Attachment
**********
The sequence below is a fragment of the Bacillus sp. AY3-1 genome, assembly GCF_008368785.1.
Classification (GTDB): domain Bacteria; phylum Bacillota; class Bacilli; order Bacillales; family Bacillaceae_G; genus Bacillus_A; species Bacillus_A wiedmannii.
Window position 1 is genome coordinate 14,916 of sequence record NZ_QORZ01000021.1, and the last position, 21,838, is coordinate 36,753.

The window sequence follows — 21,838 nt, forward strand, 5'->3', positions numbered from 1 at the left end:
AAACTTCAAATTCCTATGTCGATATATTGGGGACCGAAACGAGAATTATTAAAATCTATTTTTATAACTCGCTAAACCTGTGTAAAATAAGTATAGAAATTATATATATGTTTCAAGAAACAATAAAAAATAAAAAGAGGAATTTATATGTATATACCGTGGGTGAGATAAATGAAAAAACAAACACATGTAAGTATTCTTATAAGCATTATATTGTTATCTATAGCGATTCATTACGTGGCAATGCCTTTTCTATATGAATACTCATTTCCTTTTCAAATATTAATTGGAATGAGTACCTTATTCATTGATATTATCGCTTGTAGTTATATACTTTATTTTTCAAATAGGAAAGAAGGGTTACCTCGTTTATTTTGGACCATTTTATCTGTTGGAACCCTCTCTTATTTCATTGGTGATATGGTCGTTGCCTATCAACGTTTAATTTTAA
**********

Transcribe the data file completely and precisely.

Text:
The sequence below is a fragment of the Bacillus sp. AY3-1 genome, assembly GCF_008368785.1.
Classification (GTDB): domain Bacteria; phylum Bacillota; class Bacilli; order Bacillales; family Bacillaceae_G; genus Bacillus_A; species Bacillus_A wiedmannii.
Window position 1 is genome coordinate 14,916 of sequence record NZ_QORZ01000021.1, and the last position, 21,838, is coordinate 36,753.

The window sequence follows — 21,838 nt, forward strand, 5'->3', positions numbered from 1 at the left end:
AAACTTCAAATTCCTATGTCGATATATTGGGGACCGAAACGAGAATTATTAAAATCTATTTTTATAACTCGCTAAACCTGTGTAAAATAAGTATAGAAATTATATATATGTTTCAAGAAACAATAAAAAATAAAAAGAGGAATTTATATGTATATACCGTGGGTGAGATAAATGAAAAAACAAACACATGTAAGTATTCTTATAAGCATTATATTGTTATCTATAGCGATTCATTACGTGGCAATGCCTTTTCTATATGAATACTCATTTCCTTTTCAAATATTAATTGGAATGAGTACCTTATTCATTGATATTATCGCTTGTAGTTATATACTTTATTTTTCAAATAGGAAAGAAGGGTTACCTCGTTTATTTTGGACCATTTTATCTGTTGGAACCCTCTCTTATTTCATTGGTGATATGGTCGTTGCCTATCAACGTTTAATTTTAA